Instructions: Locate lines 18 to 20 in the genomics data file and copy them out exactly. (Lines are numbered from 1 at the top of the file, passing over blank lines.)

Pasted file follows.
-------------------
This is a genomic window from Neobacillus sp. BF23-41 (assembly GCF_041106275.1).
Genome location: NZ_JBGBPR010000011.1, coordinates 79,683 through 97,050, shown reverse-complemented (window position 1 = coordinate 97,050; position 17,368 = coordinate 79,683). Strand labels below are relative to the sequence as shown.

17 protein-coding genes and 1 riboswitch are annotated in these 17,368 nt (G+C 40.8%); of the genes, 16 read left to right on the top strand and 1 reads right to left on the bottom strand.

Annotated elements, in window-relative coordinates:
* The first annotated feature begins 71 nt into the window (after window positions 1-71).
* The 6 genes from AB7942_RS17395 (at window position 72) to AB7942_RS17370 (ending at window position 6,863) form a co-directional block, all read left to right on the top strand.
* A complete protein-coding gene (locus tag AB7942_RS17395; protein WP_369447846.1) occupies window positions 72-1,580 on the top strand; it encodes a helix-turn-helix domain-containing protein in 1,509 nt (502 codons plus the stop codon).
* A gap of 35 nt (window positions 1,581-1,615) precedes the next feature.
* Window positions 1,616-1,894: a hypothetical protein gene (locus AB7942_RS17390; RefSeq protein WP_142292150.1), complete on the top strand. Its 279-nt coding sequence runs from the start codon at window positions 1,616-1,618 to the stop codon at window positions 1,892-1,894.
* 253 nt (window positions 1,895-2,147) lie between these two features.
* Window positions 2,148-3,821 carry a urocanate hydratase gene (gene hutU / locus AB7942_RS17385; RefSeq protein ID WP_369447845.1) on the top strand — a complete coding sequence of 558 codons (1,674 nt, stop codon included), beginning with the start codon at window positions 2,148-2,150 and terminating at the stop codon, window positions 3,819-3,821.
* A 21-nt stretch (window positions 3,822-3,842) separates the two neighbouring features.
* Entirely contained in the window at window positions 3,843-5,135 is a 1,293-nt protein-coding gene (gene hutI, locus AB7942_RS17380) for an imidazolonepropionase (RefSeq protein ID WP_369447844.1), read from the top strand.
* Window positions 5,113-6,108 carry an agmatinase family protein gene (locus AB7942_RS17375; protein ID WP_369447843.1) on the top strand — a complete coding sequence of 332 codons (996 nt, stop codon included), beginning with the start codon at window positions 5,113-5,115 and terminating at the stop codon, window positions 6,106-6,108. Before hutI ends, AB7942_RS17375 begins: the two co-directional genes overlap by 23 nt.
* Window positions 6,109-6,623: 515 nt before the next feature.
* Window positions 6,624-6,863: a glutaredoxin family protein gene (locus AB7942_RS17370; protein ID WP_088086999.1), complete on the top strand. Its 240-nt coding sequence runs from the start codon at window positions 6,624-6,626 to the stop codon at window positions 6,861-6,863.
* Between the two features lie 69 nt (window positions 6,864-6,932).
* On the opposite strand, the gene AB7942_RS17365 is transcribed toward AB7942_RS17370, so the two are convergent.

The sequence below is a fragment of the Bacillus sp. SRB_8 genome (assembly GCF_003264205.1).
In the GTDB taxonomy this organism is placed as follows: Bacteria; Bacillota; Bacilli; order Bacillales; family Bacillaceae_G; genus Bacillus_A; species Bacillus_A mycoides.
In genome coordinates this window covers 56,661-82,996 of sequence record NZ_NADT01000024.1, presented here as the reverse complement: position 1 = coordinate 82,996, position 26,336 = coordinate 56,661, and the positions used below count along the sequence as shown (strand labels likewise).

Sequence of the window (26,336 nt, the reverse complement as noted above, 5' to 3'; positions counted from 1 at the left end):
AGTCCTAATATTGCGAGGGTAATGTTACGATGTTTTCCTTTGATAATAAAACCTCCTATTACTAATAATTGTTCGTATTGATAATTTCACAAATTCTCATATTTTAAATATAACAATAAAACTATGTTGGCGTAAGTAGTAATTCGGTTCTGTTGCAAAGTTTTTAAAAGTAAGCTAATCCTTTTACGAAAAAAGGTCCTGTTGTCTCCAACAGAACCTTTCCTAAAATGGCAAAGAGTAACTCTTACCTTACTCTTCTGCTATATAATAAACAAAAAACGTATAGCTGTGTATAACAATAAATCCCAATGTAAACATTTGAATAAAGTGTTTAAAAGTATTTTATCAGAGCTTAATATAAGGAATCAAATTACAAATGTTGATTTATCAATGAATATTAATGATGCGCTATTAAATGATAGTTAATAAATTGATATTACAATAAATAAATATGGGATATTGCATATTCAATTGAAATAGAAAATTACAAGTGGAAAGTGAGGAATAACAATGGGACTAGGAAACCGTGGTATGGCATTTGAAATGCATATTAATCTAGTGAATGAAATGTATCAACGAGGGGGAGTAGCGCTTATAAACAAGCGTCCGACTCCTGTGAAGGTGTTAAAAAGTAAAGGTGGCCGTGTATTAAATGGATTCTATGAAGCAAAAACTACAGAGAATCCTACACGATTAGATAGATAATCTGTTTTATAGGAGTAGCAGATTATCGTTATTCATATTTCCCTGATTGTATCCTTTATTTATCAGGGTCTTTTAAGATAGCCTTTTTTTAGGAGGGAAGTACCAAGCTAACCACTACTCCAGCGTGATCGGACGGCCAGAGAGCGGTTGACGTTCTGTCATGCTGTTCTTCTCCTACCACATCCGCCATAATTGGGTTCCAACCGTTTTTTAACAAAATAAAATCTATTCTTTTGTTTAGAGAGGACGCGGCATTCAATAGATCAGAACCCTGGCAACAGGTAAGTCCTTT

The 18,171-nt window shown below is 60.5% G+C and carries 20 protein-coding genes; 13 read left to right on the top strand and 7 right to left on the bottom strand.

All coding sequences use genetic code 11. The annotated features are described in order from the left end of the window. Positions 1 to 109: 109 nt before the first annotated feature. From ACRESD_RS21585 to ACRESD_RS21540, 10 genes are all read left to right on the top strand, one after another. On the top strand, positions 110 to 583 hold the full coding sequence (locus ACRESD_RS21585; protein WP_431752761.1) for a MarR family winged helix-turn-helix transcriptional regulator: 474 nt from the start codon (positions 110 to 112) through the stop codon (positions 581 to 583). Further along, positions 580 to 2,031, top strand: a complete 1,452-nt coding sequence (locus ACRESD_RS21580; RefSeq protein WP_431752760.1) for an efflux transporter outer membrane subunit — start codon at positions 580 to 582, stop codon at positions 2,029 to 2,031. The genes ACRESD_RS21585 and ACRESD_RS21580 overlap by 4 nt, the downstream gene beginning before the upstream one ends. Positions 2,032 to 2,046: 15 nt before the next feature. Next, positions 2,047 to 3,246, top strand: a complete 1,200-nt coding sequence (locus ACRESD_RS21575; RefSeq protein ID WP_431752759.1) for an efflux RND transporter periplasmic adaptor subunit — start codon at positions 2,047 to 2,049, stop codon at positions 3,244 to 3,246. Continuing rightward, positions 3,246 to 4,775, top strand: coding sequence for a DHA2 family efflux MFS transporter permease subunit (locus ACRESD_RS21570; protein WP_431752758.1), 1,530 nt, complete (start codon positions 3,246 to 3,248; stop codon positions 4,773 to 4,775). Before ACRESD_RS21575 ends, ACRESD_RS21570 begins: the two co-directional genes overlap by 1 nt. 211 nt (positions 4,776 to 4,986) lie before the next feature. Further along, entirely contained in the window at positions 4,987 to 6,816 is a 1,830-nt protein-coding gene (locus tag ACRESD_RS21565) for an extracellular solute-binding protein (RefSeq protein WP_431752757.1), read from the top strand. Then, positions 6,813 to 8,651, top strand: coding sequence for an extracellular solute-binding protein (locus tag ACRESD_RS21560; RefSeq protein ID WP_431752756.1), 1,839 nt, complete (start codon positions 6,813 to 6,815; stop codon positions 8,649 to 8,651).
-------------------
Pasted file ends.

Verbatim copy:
* On the opposite strand, the gene AB7942_RS17365 is transcribed toward AB7942_RS17370, so the two are convergent.

The sequence below is a fragment of the Bacillus sp. SRB_8 genome (assembly GCF_003264205.1).
In the GTDB taxonomy this organism is placed as follows: Bacteria; Bacillota; Bacilli; order Bacillales; family Bacillaceae_G; genus Bacillus_A; species Bacillus_A mycoides.